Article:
MILESTONES, EPAS, NAS…AND OTHER ACGME JARGON Committee on Graduate Medical Education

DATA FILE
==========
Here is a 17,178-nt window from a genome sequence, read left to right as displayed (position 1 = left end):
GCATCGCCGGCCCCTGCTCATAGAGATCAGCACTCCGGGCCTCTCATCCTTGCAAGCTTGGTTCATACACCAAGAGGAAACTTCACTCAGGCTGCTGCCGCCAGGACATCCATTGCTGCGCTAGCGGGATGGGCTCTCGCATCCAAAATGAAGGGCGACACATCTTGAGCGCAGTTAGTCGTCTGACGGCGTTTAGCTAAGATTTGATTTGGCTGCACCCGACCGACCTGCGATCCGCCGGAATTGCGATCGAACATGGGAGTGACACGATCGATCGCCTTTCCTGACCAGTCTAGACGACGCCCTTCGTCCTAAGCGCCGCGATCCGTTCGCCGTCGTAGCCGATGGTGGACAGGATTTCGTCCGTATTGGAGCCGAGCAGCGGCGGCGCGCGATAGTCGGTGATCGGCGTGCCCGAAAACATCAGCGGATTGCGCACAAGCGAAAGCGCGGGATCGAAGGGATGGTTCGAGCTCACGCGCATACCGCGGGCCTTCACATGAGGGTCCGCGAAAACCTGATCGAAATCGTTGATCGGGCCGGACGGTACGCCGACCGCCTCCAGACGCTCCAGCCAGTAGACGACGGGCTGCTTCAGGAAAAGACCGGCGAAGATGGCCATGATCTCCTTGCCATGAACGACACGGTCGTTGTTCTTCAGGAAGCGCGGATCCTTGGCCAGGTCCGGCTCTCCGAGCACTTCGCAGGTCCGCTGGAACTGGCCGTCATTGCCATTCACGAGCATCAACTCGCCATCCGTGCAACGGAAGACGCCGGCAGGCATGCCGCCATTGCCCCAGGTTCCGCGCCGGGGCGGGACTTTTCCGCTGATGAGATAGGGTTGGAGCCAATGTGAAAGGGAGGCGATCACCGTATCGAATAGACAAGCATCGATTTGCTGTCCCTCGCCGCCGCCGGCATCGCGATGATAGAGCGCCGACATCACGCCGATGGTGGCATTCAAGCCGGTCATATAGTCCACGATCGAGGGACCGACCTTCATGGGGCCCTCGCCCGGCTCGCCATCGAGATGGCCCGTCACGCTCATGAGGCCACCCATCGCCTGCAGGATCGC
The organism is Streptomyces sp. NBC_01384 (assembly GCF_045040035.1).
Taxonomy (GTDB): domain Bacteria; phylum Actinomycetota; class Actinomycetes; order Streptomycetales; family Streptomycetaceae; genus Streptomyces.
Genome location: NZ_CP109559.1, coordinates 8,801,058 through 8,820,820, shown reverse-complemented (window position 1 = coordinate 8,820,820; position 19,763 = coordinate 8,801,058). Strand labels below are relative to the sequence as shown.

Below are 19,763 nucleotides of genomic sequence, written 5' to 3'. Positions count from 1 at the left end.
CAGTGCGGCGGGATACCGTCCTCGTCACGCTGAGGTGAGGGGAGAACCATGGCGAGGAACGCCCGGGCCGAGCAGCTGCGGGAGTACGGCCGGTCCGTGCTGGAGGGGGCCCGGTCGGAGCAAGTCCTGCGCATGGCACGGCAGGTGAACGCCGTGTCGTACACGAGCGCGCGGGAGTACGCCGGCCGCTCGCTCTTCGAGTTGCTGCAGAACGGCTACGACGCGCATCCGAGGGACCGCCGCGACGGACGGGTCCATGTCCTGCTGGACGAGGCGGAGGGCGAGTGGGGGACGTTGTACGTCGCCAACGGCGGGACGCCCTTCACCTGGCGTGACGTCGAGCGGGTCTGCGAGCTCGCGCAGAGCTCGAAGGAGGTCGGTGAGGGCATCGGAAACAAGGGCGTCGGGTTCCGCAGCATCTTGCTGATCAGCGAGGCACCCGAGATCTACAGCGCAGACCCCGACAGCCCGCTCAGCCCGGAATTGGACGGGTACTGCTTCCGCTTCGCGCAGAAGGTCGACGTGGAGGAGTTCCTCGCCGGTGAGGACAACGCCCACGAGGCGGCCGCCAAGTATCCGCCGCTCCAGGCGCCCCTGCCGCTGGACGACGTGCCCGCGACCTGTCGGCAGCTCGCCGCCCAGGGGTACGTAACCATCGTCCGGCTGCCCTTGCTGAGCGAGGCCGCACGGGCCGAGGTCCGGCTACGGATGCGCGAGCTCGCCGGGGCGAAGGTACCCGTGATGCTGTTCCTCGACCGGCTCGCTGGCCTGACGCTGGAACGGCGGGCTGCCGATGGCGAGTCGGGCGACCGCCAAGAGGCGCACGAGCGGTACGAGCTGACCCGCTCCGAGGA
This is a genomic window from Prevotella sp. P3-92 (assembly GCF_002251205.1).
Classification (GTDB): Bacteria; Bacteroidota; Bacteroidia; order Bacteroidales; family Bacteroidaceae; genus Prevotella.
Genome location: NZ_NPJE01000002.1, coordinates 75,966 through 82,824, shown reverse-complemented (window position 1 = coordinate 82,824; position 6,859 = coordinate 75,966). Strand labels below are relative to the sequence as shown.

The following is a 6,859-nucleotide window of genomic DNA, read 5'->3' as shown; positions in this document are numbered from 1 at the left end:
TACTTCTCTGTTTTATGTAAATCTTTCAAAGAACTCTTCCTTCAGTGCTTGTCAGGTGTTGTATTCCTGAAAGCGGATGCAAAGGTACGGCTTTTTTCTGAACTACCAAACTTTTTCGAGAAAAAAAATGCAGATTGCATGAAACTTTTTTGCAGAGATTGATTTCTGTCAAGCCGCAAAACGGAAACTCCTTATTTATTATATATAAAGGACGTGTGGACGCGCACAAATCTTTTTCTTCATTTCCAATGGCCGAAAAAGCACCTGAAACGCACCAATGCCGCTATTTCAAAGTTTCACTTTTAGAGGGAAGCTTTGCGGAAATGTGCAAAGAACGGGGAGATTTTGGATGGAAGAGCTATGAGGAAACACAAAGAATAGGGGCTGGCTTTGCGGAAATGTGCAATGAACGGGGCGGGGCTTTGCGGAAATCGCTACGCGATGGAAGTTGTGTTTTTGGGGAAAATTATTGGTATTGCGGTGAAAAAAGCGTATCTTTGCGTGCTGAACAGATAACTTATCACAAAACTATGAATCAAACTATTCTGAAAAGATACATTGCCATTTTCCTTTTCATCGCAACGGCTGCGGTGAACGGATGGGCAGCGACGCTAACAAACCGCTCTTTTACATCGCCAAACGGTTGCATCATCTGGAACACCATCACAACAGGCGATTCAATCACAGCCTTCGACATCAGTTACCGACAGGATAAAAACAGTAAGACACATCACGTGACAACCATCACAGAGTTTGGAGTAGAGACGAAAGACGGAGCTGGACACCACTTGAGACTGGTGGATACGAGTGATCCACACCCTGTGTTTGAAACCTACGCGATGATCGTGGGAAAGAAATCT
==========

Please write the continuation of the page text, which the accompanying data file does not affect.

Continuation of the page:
MILESTONES, EPAS, NAS…AND OTHER ACGME JARGON Committee on Graduate Medical Education September 24, 2012 Sara LP Ross, MD Objectives To discuss the Next Accreditation System and what is known about how that will look in 2019 To discuss the system of trainee evaluation – Milestones and EPAs NAS: Next Accreditation System Goals Complete realization of the Outcomes promise Free up “good programs” to innovate Assist poor programs in improving Reduce burden of accreditation Establish and implement milestones to better track program and institutional performance Provide accountability to the public July 2012: Seven initial core specialties/RRCs begin NAS training July 2013: NAS officially begins; seven specialties “go live”; remaining specialties begin training July 2014: All specialties/RRCs using NAS NAS: Next Accreditation System 10-year self-study visit model: next visit 2019 for all Peds department programs Residents will submit a confidential consensus list of five strengths and “opportunities for improvement” (OFIs) the residents wish to discuss Structure, Resources, Core processes, Detailed processes, Outcomes “What is your plan for the next 10 years to improve” Site visitor will share strengths, but will only share OFIs if residents give permission (makes residents feel more connected to the site visit) Annual program surveillance Performance indicators for each specialty developed by a “community of educators” within the specialty Annual Resident Survey Core elements of the competencies Levels of performance Core methods of assessment Annual Faculty Survey Case Log Data NAS: Next Accreditation System Institutional 18 month review Ongoing creation of Milestones Programs will get a letter annually stating that they meet all “performance indicator thresholds” May be placed on “accreditation with warning” at any point during the 10-year cycle May warrant an “immediate visit” If problems not fixed during a given window of time, program may be placed on probation Site Visits Structure of the visit: 2 site visitors Brief meeting with PD Resident and faculty interviews Meeting with DIO Meeting with PD PIF Elimination – YES (most likely) More focus on strengths of programs Competencies Competence: the ability to do something successfully (Oxford Dictionary of English) Competencies: broad, general attributes of a good doctor With attempt at evaluation they get widdled down to detailed skills/activities In the end don’t really reflect the original meaning of the general competency Competence = Attribute Activity= Element of professional work Entrustable Professional Activities (EPAs) Units of work that may be awarded a more or less formal qualification at the moment when supervisors confirm the trainee is ready to assume responsibility for such activities Entrustable Professional Activities (EPAs) Which critical professional activities cover the relevant competencies of the profession? How can supervisors learn when to entrust such activities to the trainee? “Trust reflects a dimension of competence that reaches further than observed ability. It includes the real outcome of training – the quality of care” Part of essential professional work Require specific knowledge, skill and attitude Lead to recognized output of professional labor Confined to qualified personnel Be independently executable within a timeframe Be observable and measurable in its process and outcome (well done or not well done) Reflect one or more competencies to be acquired EPAs Domains of Competency Competencies Milestones EPA/Competency Matrix Viewpoint: Competency-Based Postgraduate Training: Can We Bridge the Gap between Theory and Clinical Practice? ten Cate, Olle; Scheele, Fedde Academic Medicine. 82(6):542-547, June 2007. DOI: 10.1097/ACM.0b013e31805559c7 EPAs May be acknowledged formally as a “statement of awarded responsibility” (STAR) Five levels of proficiency 1. 2. 3. 4. 5. Has knowledge May act under full supervision May act under moderate supervision May act independently May act as a supervisor and instructor Expected Levels of Confidence Time to achieve STAR in a specific EPA dependent on: The EPA The working environment The trainee The clinical teacher EPA Mapped to Competencies/ Subcompetencies Milestones Developmental roadmap for the competencies and subcompetencies Observable developmental steps moving residents from novices to experts/masters Means of restructuring competencies into a measurable rubric of six domains of clinical competency EPAs Domains of Competency Competencies Milestones EPA Serve as the primary admitting pediatrician for previously well children suffering from common acute problems Milestone Patient Care: Gather essential and accurate information about the patient Patient Care: Provide transfer of care that ensures seamless transitions Medical Knowledge: Demonstrate sufficient knowledge of the basic and clinically supportive sciences appropriate to pediatrics Level I Level II Level III Gathers too little info or exhaustively gathers info following a template regardless of patient's chief complaint. Recalls clinical info in the order elicited, with ability to gather, filter, prioritize, and connect pieces of info. Advanced development of pattern recognition leads to the creation of illness scripts which allow Clinical information to experience be gathered allows linkage while it is of signs and simultaneously symptoms of a filtered, current patient prioritized and to those synthesized encountered in into specific previous diagnostic patients. considerations. Robust illness scripts and instance scripts Well-developed lead to illness scripts unconscious allow essential gathering of and accurate info essential and to be gathered accurate info in and precise a targeted and diagnoses to be efficient reached with manner when ease and presented with efficiency when all but the most presented with complex or rare most pediatric clinical problems. problems. Demonstrates variability in transfer of info from one patient to the next. Frequent errors of both omission and commission. Uses a standard template for the info provided during the handoff. Unable to deviate from that template to adapt to more complex situations. May have errors of omission or commission. Neither anticipates nor attends to the needs of the receiver of info. Adapts and applies a standard template to increasingly complex situations in a broad variety of settings and disciplines. Ensures open communication, including but not limited to readbacks, repeatbacks and clarifying questions Does not know or remember the basic content knowledge of common pediatric problems and illnesses Learns from Able to analyze experience; and evaluate analyzes a Understands knowledge in a situation, the basic way that allows evaluates what Understands content the generation of worked well the basic knowledge of a meaningful and what did content pediatric differential not, and knowledge of practice, and is diagnosis and creates, adapts, pediatrics, but able to can develop or extrapolates is still learning synthesize and meaningful info to apply it to apply it in a clinical appropriately clinical clinical management to new clinical situations situation plans situations Adapts and applies a standardized template, relevant to individual contexts, reliably and reproducibly, with minimal errors of omission or commission. Allows ample opportunity for clarification and questions. Level IV Level V Adapts and applies the template w/o error and regardless of setting or complexity. Internalizes the professional responsibility aspect of handoff communication . What milestone levels equate to different levels of proficiency? Who determines you can practice the EPA independently going forward? Minimum standards for advancement/graduation? Where Are We in Pediatrics? January 2012 September 2012 The Pediatrics Milestone Project (51) Selection of 21 Pediatric Milestones to be reported on semi-annually - Requests for additional sites to study/ develop each of these milestones Fall/Winter 2012 Program development of evaluation tool July 2013 Implementation of Milestone reporting Where Are We in Pediatrics? January 2012 September 2012 The Pediatrics Milestone Project (51) Selection of 21 Pediatric Milestones to be reported on semi-annually - Requests for additional sites to study/ develop each of these milestones Fall/Winter 2012 Program development of evaluation tool July 2013 Implementation of Milestone reporting References Carraccio C, Burke A. Beyond competencies and milestones: Adding meaning through context. J of Grad Med Ed. 2010;2(3):419-422. ten Cate O. Trust, competence, and the supervisor’s role in postgraduate training. British Medical Journal. 2006;333:748-751. ten Cate O, Scheele F. Competency-based postgraduate training: Can we bridge the gap between theory and clinical practice? Acad Med. 2001;82:542-547.